Heart disease is the second leading cause of death in Canada. Approximately 2.4 million Canadians are living with diagnosed heart disease today, but we can help reduce that number by encouraging our patients to adopt heart healthy habits, such as exercising regularly, quitting smoking, and eating a healthy, balanced diet.

February is Heart Month and, in honour of our hardest working organ, we want to shed some light on the many health benefits that come with living a heart healthy lifestyle. There’s a reason why we’re often told to “follow our hearts” – heart health is directly correlated with our overall health.

Here are just a few ways that a heart healthy lifestyle can improve your overall health and well-being:

Preventing Dementia and Alzheimer’s

Like heart disease, experts agree that the vast majority of dementia or Alzheimer’s cases are a result of multiple factors, including age, genetics, and lifestyle. But it’s now thought that conditions that affect the heart can also increase the risk of dementia or Alzheimer’s.

You see, the heart and the brain are best buds. Just like any dynamic duo, they tend to mimic each other. The same vascular problems that contribute to heart disease (including a buildup of fat in the arteries and stiffening of the arteries) can also damage brain function by interfering with the flow of oxygen-rich blood needed to nourish our brain cells.

Promoting Healthy Weight Loss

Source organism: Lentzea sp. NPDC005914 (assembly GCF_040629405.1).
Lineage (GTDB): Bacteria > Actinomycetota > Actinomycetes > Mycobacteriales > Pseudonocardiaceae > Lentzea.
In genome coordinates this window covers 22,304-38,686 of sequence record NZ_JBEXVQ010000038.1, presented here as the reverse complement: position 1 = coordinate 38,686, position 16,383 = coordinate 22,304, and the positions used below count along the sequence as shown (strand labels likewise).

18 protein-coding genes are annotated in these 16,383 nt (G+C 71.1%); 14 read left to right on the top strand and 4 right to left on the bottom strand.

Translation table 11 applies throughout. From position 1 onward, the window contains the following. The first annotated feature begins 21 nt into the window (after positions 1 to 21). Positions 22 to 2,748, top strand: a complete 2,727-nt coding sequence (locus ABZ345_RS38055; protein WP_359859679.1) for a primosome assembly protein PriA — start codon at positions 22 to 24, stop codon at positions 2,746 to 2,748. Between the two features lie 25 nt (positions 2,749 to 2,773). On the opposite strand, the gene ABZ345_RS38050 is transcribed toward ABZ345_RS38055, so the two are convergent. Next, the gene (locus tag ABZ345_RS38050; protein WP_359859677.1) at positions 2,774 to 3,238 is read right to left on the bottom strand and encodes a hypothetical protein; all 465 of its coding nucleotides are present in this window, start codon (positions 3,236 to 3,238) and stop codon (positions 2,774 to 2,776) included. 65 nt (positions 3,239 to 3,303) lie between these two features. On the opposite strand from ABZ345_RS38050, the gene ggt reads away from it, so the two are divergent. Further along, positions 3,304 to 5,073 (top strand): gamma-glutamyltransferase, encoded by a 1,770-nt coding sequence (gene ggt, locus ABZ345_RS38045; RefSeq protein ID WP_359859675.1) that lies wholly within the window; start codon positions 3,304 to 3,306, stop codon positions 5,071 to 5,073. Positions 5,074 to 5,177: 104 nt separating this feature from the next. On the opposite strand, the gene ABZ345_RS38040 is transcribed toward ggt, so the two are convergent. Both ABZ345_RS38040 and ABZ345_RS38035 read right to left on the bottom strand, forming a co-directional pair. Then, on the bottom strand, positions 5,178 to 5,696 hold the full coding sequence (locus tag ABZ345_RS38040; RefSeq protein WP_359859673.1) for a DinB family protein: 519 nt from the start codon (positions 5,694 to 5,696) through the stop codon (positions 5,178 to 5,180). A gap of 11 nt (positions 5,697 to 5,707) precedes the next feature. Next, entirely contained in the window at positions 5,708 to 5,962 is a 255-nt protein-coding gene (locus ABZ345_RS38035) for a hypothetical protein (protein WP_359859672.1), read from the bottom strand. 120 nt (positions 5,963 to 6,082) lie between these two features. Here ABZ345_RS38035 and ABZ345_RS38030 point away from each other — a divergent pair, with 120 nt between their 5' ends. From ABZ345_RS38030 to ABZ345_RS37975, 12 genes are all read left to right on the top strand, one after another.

Regular exercise is key in reducing the risk of heart disease. Ideally, you want to aim for 150 minutes of moderate physical activity each week—which works out to a brisk 30-minute walk, five days a week. By experimenting with different types of activity, you’re likely to see healthy weight loss as a result.

Weight loss has added benefits, too. Not only is it good for your blood pressure, weight loss can also improve the way your body processes glucose and insulin, and it can reduce inflammation.

Better Oral Hygiene

Researchers have been studying the connection between gum disease and cardiovascular disease and it appears that a healthy mouth may contribute to a healthy heart. Some studies suggest that because of how vascular our gums are, bacteria from gum disease may enter the bloodstream and help to form fatty deposits in our arteries.

In other words, by concentrating on flossing and maintaining healthy gums, you may be able to reduce your risk of heart disease!

Our practitioners are dedicated to helping you form a plan to improve your overall health. Whether you are looking for support with your diet, exercise routine, or healthy ways to manage pain, we have a service to help. Contact us today to book an appointment.

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